Dance
Music
Heritage
Food
Art
Craft
Travel
Books
Theatre
Film
/logo icon

Circus Theatre: A New Performing Art On The Anvil- Part 2

Circus Theatre: A New Performing Art On The Anvil- Part 2

Speed and velocity perhaps gained new definitions with this circus theatre show hosted by an Argentine troupe.

Abhilash Pillai
By Abhilash Pillai07 January 2022
Theatre

Speed and velocity perhaps gained new definitions with this circus theatre show hosted by an Argentine troupe.

The trajectory of circus theatre in my life has been elaborated on in my previous article. I wrote about how my childhood and visits to circus shows in several cities helped shape the idea of circus theatre. But all that didn’t come easy. Like any other individual trying to find a foothold in a certain domain, I, too, faced a few hurdles and faced personal dilemmas to get to where I am today.

I wrote about the battle within my mind about openly talking about the idea of circus as an art and talking about my passion for circus. I could not share these about circus to any of my friends while pursuing my undergrad studies at the School of Drama and Fine Arts at Thrissur (TSD), other than with Jayakumar.

It was the early nineties. India was actively discovering its varied culture and rich heritage through several platforms. And theatre was one of the foremost in this list. There was no one school of thought or a single way to portray a story or an emotion. And many were yet to discover this line of thought. The culture scenario in major cities exploded like never before, and one of the centers of learning that attracted many theatre persons was the National School of Drama in New Delhi. And that was my next destination, where I went on to complete my three-year Postgraduate Diploma in Dramatics specializing in Design and Direction.

content image

At the National School of Drama

I arrived at NSD with all these varied ideas on theatre – some nascent and suppressed, some clear and stereotyped. I grew up in the 1980s India and in an urban environment, where the only way was forward. Cities, especially the capitals were bustling with activity, and the enthusiasm to move forward was visible in all aspects. That was my exposure and perhaps that’s why I started legitimizing urban theatre forms as rooted mostly in our soil and processed in my mind that these theatre forms are as authentic as any other traditional art forms of India. I was not anywhere near the truth about my notions on theatre.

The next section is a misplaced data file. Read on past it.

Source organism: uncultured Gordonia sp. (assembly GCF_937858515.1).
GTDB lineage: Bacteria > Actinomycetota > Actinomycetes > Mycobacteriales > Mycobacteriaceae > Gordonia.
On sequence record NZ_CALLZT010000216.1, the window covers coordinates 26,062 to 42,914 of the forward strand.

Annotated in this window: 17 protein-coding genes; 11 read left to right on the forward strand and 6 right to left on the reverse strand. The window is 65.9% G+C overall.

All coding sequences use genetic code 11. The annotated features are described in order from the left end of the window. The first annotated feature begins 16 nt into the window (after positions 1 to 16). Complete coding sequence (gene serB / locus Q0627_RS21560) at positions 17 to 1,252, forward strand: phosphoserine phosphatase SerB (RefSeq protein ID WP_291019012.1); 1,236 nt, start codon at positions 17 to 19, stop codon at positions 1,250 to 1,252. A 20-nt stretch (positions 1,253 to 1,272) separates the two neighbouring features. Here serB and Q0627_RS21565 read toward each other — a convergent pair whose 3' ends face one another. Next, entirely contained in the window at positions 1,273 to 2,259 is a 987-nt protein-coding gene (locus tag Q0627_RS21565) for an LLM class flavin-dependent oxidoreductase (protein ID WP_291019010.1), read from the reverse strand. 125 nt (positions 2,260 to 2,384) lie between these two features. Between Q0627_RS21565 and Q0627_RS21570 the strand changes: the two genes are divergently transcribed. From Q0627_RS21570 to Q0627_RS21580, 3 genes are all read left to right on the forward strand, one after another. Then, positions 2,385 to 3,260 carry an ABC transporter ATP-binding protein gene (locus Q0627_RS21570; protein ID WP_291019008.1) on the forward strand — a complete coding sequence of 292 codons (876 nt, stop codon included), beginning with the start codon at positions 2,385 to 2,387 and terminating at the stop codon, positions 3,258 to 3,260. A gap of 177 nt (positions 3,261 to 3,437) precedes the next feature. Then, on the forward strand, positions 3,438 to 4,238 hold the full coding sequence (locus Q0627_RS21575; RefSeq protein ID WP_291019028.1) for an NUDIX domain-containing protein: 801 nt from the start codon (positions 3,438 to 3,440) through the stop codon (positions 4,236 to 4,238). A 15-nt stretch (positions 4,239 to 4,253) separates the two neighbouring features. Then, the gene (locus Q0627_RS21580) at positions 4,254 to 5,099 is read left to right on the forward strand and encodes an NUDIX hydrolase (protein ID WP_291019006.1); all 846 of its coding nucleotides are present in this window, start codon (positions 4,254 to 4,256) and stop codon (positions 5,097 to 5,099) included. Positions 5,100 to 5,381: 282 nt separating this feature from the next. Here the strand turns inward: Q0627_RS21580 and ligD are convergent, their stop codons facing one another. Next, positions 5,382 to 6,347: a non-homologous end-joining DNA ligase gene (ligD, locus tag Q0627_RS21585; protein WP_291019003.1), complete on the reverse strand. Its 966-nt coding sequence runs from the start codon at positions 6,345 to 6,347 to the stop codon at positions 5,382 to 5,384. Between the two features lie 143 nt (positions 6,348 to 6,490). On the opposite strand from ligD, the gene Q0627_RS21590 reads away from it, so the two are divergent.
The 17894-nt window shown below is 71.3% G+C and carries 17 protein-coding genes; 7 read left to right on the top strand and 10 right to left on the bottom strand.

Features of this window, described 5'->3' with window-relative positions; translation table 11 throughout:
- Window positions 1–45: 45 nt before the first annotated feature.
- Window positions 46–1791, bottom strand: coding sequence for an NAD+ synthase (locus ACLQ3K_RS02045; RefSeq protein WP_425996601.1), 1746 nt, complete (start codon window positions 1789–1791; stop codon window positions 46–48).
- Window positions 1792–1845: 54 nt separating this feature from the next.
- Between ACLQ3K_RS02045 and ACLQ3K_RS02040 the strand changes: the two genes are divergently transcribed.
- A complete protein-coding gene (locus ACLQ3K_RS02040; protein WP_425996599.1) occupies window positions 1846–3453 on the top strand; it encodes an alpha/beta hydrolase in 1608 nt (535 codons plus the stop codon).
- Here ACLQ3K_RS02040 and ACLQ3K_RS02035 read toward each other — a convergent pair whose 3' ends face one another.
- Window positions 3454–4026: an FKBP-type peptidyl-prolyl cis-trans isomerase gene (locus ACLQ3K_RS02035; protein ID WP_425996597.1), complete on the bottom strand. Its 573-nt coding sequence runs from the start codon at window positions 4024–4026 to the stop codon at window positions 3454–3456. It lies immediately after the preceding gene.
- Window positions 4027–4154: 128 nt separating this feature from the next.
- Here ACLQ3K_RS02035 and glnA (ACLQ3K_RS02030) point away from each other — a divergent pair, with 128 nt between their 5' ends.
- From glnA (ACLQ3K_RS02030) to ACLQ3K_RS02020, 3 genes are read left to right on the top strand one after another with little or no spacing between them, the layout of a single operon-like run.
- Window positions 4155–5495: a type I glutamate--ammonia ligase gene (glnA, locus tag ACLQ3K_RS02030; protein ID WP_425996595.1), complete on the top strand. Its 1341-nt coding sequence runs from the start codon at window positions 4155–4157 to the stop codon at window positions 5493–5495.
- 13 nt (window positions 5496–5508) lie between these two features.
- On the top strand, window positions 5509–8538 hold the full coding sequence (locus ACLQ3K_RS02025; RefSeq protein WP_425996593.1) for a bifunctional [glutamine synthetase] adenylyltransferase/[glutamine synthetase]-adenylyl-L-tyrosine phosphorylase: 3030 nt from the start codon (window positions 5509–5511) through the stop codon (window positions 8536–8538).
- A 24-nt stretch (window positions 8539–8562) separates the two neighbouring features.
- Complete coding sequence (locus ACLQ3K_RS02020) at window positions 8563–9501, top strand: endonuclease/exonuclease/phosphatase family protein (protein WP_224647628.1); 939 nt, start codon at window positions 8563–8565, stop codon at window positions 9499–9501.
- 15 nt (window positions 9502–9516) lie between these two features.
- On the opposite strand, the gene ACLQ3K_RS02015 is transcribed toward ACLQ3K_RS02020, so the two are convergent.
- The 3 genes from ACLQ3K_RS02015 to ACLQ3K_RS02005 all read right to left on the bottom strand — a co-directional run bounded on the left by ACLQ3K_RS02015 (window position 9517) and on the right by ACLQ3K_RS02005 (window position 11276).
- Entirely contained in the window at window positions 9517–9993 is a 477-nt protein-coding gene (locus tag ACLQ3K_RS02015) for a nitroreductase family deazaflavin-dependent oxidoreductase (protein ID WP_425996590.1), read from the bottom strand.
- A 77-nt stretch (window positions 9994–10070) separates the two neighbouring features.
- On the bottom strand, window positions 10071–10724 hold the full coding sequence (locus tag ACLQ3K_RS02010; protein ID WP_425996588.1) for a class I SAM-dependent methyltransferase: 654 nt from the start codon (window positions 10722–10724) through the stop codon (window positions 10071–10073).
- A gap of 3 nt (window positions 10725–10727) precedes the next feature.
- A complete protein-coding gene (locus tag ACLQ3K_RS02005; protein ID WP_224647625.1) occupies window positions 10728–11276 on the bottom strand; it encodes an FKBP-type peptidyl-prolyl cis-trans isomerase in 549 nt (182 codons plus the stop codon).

Let me elaborate. After completing my course at NSD in 1994, I applied to Royal Academy of Dramatic Art (RADA), London, for a two-year Diploma in Theater Production and Stage Management. During my stint at RADA, I attended one of the shows hosted at London International Festival of Theatre in June 1997. It was a show Periodo Villa Villa by De La Guarda, an Argentine theatrical troupe who performed theatrical pieces combining certain circus items – the troupe soared some 40 feet above the straight sight line of the audience.

A mesmerizing show

Much to the astonishment of the audience, the Argentine performers, suspended by cables, were swinging from the ceiling and – well, give this a moment to sink in – occasionally scooped up some members of the audience for a sky ride. With thrilling music, spectacular lighting and mesmerizing acrobatics, a make-believe rainstorm, this interactive multi-dimensional show was something nobody in the audience could ever forget. We participated wholeheartedly by standing, moving around and clapping in ovation throughout the performance. The effective use of water, mist and fog by the De La Guarda group was another attractive addition during the show.

The memory is still fresh. Upon entering the renovated Union Square Bank Building, I was ushered downstairs to their lobby for drinks and to have a chance to check their suite as well as mingle with other guests. Five minutes before the show, the staff gave us a shout to head back upstairs where the festivities would begin. The lights went out and I was astounded when the show literally fell from the sky. De La Garda performed in a certain rhythmic vibe created by their percussion beats, the stamping of feet and the loud screams as the cast swung across and, at times, plunged down, to interact with the standing/moving audience throughout the 70-minute show.

Performers ran along with the ceilings in a synchronized manner, and we couldn’t help but follow their movements with our heads tilted up. The creators of De La Garda founded Fuerza Bruta in 2003, which continues the journey in the theatre of vigour and variety.

Write to us at [email protected]

By Abhilash Pillai07 January 2022